The Reinstitution of the Federal Death Penalty

Many of our readers learned over the weekend that the Federal death penalty has been reimposed.

Five executions of murderers on the Federal death row will be performed in December, according to reports appearing in the New York Times.

These are the five the government wants to execute: The men, whose ages range from 37 to 67, have each been convicted of heinous crimes, and together have been involved in the slayings of 13 victims. The cases fell under federal jurisdiction because of how or where they were carried out.

Dustin Honken, who was convicted of killing five people outside a courthouse in Iowa in 2004. Lezmond Mitchell who killed a woman stabbing her to death and forced her granddaughter to sit next to grandmother’s body for a 40 mile ride. Wesley Purkin, who killed a 16 year old girl and an 80 year old woman. He repeatedly raped the 16 year old before killing her and then dismembering her body and then burned it.  Daniel Lee, a white supremacist who murdered an Arkansas gun dealer, his wife and her 8 year old daughter by suffocating them before throwing them into an Illinois bayou. And Alfred Bourgeois who tortured, repeatedly beat and killed his young daughter.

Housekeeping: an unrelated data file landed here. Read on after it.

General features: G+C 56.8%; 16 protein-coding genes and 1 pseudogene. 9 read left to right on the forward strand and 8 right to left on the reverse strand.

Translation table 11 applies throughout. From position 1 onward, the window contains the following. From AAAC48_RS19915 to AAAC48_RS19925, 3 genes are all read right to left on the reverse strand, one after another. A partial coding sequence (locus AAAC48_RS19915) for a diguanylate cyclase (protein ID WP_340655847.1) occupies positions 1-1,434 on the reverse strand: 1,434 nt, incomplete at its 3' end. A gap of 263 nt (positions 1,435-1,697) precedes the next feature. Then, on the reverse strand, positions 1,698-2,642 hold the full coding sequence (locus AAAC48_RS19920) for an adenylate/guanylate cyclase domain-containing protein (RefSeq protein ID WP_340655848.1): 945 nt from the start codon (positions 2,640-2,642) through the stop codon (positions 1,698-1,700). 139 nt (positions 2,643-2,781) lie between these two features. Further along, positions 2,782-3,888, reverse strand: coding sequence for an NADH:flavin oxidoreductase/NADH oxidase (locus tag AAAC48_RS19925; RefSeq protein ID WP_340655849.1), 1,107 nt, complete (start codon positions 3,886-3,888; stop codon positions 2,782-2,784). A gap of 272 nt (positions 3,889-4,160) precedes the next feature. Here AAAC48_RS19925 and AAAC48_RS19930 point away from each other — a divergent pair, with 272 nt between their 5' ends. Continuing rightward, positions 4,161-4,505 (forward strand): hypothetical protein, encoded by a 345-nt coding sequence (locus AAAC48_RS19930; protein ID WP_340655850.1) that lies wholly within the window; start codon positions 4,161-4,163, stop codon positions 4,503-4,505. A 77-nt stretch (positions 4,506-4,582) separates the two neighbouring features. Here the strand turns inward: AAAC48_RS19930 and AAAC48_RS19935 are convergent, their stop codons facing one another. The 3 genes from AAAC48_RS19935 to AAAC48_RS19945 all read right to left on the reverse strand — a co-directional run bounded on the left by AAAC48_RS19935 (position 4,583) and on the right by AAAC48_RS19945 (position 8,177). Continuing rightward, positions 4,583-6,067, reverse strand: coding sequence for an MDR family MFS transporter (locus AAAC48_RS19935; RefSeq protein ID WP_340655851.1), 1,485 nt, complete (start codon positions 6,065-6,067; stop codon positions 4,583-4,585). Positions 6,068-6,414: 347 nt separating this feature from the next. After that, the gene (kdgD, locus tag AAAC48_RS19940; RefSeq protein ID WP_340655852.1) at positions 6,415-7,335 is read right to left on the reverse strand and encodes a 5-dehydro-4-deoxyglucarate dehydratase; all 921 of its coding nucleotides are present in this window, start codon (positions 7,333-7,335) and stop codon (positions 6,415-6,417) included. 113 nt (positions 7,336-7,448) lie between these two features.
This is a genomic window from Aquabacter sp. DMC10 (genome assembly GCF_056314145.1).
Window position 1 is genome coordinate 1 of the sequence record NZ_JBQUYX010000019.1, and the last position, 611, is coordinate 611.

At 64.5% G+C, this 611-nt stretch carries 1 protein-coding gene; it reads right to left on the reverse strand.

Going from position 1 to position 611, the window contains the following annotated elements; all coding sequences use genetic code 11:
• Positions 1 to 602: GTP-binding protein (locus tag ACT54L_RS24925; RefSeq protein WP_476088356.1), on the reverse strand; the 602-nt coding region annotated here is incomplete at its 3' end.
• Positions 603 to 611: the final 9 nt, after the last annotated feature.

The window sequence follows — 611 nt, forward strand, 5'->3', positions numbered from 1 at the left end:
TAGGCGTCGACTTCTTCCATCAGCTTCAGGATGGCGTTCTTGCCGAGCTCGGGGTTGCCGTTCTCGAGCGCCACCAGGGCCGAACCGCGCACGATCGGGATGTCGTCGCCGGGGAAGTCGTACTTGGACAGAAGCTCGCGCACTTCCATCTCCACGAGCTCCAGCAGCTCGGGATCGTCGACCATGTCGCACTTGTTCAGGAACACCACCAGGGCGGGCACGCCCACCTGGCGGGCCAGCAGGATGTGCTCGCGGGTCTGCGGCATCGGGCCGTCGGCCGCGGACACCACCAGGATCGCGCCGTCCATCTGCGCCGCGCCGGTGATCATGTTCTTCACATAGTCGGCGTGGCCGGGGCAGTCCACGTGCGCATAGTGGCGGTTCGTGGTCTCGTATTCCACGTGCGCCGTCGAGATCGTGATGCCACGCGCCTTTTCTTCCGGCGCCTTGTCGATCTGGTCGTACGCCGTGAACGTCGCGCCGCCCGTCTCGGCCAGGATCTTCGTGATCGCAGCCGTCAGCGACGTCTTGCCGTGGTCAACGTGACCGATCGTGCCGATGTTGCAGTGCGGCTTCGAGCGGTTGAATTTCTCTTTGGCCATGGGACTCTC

The tendency in Massachusetts is to be against the death penalty. Those adamantly against it claim it does nothing to stop others from committing murders – and people who think this way may be correct to have such thoughts.

Others say the death penalty is barbaric, that the state taking a life is murder in itself. We believe these five murderers don’t deserve to be kept alive.

We are unsure of the death penalty but we are sure these five deserve to die.

Such are the complexities of putting to death murderers who should not be enjoying the light of day.

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